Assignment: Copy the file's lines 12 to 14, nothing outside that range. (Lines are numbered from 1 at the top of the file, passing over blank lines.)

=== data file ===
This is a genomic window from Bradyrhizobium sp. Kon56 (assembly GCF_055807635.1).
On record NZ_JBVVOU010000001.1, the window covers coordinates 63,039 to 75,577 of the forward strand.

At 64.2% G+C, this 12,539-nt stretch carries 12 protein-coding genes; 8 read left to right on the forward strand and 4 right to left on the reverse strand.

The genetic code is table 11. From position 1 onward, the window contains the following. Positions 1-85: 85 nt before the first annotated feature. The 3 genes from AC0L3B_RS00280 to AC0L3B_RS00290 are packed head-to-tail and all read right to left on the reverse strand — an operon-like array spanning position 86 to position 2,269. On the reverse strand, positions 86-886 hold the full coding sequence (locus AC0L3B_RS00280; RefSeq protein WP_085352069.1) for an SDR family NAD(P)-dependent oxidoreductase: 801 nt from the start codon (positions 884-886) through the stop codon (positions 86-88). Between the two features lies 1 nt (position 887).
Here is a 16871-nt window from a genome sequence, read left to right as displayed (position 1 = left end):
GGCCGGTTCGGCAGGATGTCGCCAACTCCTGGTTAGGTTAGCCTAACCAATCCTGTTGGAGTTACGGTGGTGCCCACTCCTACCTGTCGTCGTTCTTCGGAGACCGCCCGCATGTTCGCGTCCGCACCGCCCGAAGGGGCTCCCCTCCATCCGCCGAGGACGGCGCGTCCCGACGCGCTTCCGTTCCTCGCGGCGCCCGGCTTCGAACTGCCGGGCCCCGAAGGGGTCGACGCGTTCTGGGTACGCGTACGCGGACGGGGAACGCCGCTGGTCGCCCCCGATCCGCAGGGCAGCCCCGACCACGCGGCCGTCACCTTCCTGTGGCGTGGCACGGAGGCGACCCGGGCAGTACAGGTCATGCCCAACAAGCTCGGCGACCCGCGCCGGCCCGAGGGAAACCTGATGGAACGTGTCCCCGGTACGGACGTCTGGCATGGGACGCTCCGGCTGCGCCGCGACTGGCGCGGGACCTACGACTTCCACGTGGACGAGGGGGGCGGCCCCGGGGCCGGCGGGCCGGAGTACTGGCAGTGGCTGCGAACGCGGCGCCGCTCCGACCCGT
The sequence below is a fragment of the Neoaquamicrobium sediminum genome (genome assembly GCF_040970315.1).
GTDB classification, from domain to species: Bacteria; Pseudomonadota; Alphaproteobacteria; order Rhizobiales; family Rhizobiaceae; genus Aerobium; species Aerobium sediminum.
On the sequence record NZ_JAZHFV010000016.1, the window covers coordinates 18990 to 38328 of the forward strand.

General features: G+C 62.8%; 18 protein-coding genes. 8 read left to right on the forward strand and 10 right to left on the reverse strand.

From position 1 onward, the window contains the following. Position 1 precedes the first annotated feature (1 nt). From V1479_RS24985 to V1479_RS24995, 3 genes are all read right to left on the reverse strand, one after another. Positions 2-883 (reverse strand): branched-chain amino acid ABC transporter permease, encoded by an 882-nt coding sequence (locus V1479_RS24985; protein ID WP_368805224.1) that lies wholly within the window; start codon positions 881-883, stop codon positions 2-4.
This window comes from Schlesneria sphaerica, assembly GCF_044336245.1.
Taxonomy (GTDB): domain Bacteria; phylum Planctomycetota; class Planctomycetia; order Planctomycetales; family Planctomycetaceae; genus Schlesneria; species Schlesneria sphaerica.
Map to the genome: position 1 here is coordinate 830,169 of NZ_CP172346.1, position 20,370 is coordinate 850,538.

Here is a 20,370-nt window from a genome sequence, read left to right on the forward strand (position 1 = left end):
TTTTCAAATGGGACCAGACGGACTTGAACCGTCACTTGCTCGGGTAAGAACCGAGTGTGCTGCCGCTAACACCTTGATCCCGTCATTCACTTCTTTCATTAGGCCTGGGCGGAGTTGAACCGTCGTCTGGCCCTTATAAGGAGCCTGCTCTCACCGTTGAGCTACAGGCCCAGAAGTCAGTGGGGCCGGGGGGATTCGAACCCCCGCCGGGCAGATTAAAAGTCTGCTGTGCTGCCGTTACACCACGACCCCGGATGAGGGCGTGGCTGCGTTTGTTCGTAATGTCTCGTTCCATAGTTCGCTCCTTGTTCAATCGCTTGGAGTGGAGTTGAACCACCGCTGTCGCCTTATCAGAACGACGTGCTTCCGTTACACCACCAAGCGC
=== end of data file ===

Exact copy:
This window comes from Schlesneria sphaerica, assembly GCF_044336245.1.
Taxonomy (GTDB): domain Bacteria; phylum Planctomycetota; class Planctomycetia; order Planctomycetales; family Planctomycetaceae; genus Schlesneria; species Schlesneria sphaerica.
Map to the genome: position 1 here is coordinate 830,169 of NZ_CP172346.1, position 20,370 is coordinate 850,538.